The steam consumption has increased in our distillation plant. Is it possible that the re-boilers have gotten scale? What are the possible causes of an increase in the steam consumption rate of a multi-pressure distillation plant producing ethanol?
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Michael R. Resetarits Forum Moderator 21 Posts
Re: Distillation: Could scale be the reason for an increase in steam consumption?11 May 2009 at 1:29pmI don’t think the increased steam consumption is being cause by scale formation in the re-boilers. If scale is forming, I think it would require the steam pressure to be increased to raise the temperature on the steam side of the re-boilers to offset the decrease in the heat transfer coefficient but this would not increase heat input required.
The only thing I can think of is that something is causing the distillation towers to requiring more reflux to make the separation thereby increasing heat demand. The causes I can think of for this to happen are:
1. A feed concentration change requiring more reflux to remove additional impurities or makeup for a lower ethanol concentration.
2. A fouling of the Trays or Packing & Liquid Distributor(s) lowering their performance (Reduced Theoretical Stages) that would cause a need for more reflux resulting in an increased steam demand.
3. A tray panel has been blown out of place or a down-comer panel has come loose. This would lower the tray efficiency leading to the need for more reflux/steam. And it would also decrease the overall tower pressure drop, which is something that can be measured and compared with the data history of the tower(s).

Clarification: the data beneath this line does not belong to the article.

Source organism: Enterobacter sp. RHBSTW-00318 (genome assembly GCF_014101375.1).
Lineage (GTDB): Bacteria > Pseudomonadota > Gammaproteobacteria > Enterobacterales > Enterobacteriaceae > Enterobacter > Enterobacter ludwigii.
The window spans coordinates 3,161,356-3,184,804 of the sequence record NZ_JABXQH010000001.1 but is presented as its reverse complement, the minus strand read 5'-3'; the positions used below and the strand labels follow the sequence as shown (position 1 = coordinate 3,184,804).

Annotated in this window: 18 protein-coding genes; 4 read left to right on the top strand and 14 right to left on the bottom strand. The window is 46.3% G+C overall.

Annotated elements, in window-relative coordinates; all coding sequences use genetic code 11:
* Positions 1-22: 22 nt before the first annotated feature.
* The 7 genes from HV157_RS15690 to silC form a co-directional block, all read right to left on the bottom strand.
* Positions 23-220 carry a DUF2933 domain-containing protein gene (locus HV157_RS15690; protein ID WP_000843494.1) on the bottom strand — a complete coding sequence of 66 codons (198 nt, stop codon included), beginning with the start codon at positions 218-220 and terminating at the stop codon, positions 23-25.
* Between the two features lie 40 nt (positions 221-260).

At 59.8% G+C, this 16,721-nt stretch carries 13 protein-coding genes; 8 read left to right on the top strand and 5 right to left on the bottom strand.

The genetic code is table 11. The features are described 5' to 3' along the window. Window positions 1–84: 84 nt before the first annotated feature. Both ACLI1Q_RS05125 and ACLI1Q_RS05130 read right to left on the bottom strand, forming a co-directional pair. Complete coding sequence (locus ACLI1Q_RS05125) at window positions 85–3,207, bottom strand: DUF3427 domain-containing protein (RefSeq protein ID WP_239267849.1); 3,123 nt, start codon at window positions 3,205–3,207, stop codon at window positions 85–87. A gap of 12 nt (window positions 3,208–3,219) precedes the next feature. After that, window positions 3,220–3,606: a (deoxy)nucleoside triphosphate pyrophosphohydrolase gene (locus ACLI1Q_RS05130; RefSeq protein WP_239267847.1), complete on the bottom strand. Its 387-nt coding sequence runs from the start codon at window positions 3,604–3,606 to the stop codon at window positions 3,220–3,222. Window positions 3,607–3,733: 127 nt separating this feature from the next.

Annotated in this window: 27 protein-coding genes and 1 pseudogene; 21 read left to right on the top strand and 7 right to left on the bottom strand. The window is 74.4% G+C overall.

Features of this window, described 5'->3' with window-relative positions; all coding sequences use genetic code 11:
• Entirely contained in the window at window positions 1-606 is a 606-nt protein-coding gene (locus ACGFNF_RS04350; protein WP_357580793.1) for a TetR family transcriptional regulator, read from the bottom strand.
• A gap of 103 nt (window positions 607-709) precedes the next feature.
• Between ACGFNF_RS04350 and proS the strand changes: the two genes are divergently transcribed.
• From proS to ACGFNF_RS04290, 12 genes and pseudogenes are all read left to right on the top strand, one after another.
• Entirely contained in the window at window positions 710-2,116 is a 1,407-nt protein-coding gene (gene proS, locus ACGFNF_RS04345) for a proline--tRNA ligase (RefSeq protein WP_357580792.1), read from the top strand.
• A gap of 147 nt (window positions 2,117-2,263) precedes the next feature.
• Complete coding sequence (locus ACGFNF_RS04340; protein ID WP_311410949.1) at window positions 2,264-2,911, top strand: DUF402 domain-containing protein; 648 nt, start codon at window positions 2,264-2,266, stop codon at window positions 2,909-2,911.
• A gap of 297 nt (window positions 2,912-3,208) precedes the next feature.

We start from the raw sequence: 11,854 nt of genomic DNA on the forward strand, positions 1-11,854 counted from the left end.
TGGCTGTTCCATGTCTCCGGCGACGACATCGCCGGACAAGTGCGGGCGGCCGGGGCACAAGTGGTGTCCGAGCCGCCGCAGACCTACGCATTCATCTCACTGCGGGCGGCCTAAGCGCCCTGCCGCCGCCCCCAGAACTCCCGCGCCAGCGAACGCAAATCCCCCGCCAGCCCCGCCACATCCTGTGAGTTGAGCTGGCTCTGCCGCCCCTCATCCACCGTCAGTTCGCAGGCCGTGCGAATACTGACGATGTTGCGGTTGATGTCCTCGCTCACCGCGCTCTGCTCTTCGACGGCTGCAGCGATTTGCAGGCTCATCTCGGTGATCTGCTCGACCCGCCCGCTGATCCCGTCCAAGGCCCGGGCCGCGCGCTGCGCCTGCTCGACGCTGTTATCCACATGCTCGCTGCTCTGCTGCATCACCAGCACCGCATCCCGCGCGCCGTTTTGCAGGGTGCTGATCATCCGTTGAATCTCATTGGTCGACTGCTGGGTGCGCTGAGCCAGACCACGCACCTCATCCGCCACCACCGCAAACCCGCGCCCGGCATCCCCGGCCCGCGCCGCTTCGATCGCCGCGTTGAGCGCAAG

4. A packed tower liquid distributor has moved out of place lowering separation efficiency leading to the need for more reflux/steam.
5. The tower is operating below the operating range of its internals, which would require and increase in the reflux to feed ratio.
6. The tower is operating above the operating range of the internals leading to liquid entrainment (back mixing) or flooding. In this case, increasing the boil-up rate (increasing steam rate) would make things worse and the pressure drop across the trays or packing should have increased significantly if the tower is flooding. So this is most likely not what is happening, since I am assuming that the separation is being achieved with the higher steam rate.
As I think about this answer, there could be a situation where only one area to the tower is flooding and the remaining sections can handle the increased vapor and liquid rates caused by the need for greater reflux. Has the pressure drop increased in one section of the tower or in one of the towers?
7. A tower operating at a wrong pressure maybe caused by a malfunctioning absolute pressure controller would change the vapor-liquid equilibrium and thereby causing a need to change the reflux ratio leading to a change in steam demand.
8. If the liquid level in the bottom of the tower increases to the level of the vapor inlet from the re-boiler liquid entrainment is created. This would lower the performance of the trays or packing above by back-mixing and lead to a need to increase the reflux ratio/re-boiler steam rate.
I have included an article, “Successfully Troubleshoot Distillation Towers,” by the late Dr. John G. Kunesh of Fractionation Research, Inc. (FRI). Three additional articles by Rukovena and Rukovena & Cai can be found on FRI’s Web site, http://www.fri.org under publications concerning packed tower good practice for proper operation. Also, a book by H. Z. Kister “Distillation Troubleshooting,” (2006, Wiley-Interscience) would be a good reference.